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Topic: acid strength  (Read 26127 times)

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Offline dnbwise

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acid strength
« on: July 26, 2005, 11:02:31 PM »
I thought that a couple rules to follow regarding the strength of acids were:

1) for a nonmetal acid strength increases across a period (left to right) and down a group
2) acid strength increases with EN of nonmetal and as O atoms increase

One problem I came across asks which acid is stronger: H3AsO4 or H3PO4. The answer is H3PO4, but I thought since As further down the group then it would be the stronger of the two. Can someone please explain where my thinking is wrong.

Offline Eric

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Re:acid strength
« Reply #1 on: July 27, 2005, 02:46:47 AM »
Hmmm in this situation lets look at this electrically.  Electronegativity increases towards Flourine, so P will want to hold onto its electrons more than As.  These too only differ in the number of atomic particles, as oxidation number is the same.  H3PO4 will be more polar that H3AsO4 and therefore want to lose an H+.  And as far as that trend goes, I seem to recall that HF is weak and there is no Acid trend.   Here are the acid rules i know:  Binary acids (like HCl, HBr) are strong except for HF.  In oxoacids, when there are more hydrogens the acid is likely stronger.  Non metal oxides form acids in water.  There may be some im missing.  It is best to look at it in all terms possible.  

*side: HF although "weak" definition-wise, can dissolve glass and not even HCl can do that.

Offline Winga

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Re:acid strength
« Reply #2 on: July 27, 2005, 03:16:17 AM »
First thing I want to point out is that the electronegativity difference between P and As is only by 0.01.

Second, both P and As are not directly bonded to H.

I am not sure my answer is correct, but I think it can be explained in this way.

There is p(pi)-d(pi) dative bonding in H3PO4 (and its depronated forms) which some e- density from O p-orbitals can donate to vacant P d-orbitals, therefore, O is less basic.

While As d-orbitals (4d) are higher in energy so that this dative bonding is not quite favour.

Offline Eric

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Re:acid strength
« Reply #3 on: July 27, 2005, 03:45:08 AM »
.01 is a not lot, but we are not saying that H3PO4 is strong and H3AsO4 is weak, only that the first is strongER.  so cant we just say that P will draw the H electron more so than As and cause a larger dissociation rate?  This is unrelated to direct bonds.  Its not a binary acid. right? they would have the same lewis structure, but based on trends we should assume P is stronger.  no numbers given.
« Last Edit: July 27, 2005, 03:46:49 AM by Skimaster12 »

Offline Borek

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Re:acid strength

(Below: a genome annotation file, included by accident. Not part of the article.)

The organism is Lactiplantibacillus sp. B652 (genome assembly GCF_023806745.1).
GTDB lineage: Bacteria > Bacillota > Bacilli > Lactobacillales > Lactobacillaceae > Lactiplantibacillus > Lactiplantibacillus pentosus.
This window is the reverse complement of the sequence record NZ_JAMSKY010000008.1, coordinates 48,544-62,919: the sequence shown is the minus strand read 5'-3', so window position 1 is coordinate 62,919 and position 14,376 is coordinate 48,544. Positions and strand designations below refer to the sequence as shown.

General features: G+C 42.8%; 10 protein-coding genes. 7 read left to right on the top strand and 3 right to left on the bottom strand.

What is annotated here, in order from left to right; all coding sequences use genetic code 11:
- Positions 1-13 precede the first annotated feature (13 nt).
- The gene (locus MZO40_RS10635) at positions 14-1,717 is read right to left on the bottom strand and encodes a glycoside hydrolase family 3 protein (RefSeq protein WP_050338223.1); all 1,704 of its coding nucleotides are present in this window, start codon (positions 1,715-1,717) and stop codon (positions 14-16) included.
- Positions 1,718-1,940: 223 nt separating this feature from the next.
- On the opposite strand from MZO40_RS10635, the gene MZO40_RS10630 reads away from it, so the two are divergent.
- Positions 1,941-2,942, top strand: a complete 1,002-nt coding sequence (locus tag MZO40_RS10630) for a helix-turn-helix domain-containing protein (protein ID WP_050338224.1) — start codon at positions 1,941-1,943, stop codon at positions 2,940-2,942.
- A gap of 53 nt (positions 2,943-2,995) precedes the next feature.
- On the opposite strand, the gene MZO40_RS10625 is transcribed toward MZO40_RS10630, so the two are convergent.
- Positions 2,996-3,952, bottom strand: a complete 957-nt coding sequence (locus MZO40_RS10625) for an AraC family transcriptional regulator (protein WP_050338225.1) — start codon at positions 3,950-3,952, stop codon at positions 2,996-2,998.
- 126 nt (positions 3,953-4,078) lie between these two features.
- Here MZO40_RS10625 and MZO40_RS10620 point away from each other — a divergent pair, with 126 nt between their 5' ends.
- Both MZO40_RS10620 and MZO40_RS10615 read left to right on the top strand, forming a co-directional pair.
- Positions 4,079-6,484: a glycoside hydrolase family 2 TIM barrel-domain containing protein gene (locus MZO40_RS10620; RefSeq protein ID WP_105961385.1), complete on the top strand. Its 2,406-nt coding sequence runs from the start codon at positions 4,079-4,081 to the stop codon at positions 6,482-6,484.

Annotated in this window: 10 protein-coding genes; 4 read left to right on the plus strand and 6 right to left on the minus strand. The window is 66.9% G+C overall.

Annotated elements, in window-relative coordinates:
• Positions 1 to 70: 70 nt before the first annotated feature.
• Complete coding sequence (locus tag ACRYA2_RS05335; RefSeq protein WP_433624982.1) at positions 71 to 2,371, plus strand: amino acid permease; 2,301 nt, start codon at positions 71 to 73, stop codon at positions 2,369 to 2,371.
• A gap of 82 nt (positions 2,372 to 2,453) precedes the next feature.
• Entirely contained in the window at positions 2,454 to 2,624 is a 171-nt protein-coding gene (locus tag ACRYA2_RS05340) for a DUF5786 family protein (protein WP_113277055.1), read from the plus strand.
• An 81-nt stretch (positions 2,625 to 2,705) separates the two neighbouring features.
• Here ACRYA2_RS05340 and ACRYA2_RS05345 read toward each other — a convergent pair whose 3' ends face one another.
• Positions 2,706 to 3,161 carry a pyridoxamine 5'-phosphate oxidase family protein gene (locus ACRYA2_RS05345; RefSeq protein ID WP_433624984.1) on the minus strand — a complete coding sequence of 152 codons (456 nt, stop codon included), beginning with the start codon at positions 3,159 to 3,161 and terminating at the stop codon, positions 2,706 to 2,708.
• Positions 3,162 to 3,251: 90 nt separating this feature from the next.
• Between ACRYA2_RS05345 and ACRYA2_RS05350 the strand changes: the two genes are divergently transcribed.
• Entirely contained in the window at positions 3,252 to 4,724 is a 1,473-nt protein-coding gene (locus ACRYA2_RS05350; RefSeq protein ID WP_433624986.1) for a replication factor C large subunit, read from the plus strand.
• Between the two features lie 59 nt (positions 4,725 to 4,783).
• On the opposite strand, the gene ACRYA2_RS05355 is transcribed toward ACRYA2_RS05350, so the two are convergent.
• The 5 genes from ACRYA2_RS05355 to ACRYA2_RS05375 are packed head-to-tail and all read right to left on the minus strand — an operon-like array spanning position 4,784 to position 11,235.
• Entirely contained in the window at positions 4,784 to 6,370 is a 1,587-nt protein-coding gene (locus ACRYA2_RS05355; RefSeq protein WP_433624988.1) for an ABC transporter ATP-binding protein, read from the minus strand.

« Reply #4 on: July 27, 2005, 04:16:58 AM »
For the same electronegativity think about radius of central atom in the acid group.
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Offline sdekivit

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Re:acid strength
« Reply #5 on: July 27, 2005, 04:31:10 AM »
I thought that a couple rules to follow regarding the strength of acids were:

1) for a nonmetal acid strength increases across a period (left to right) and down a group
2) acid strength increases with EN of nonmetal and as O atoms increase

One problem I came across asks which acid is stronger: H3AsO4 or H3PO4. The answer is H3PO4, but I thought since As further down the group then it would be the stronger of the two. Can someone please explain where my thinking is wrong.

you should check for resonance hybrids. The conjugated base that has that has the most canonical structures and thus is the most stable will be the strongest acid.

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Re:acid strength
« Reply #6 on: July 27, 2005, 11:44:11 AM »
Acid strength depends on the charge separation of the electronegative atom and hydrogen (in facilitating the positive charge character on the hydrogen and thus the energy for such the acid base reaction) and inversely on the bond strength, both are somewhat dependeent on electronegativity.

The above trend has some exceptions, particularly in reference to the first element of each column/group.

You need to reread your text, I really don't know where you got those rules of thumb mentioned in the op...

After you reread your text on the strength of acids you should be able to understand why phosphoric acid is the stronger acid.
« Last Edit: July 27, 2005, 11:45:41 AM by GCT »

Offline dnbwise

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Re:acid strength
« Reply #7 on: July 27, 2005, 07:05:56 PM »
My text reads as follows:
the strength of an acid depends on its ability to donate a proton. Two factors determine how easily a proton is released from a binary non-metal  hydride:
1. Across a period, non-metal  hydride acid strength increases.
2. Down a group, non-metal hydride acid strength increases.

For oxoacids:
1. For oxoacids with the same number of oxygens around E (the central nonmetal), acid strength increases with the electronegativity of E.
2. For oxoacids with a different number of oxygen atoms around E, acid strength increases with the number of O atoms.

I think I was applying the non-metal hydride rules for H3AsO4, which is an oxoacid. With P being more electronegative than As (because electronegativity decreases down a group) this explains why H3PO4 is the stronger of the two.

Thanks to all.
« Last Edit: July 27, 2005, 07:07:09 PM by dnbwise »

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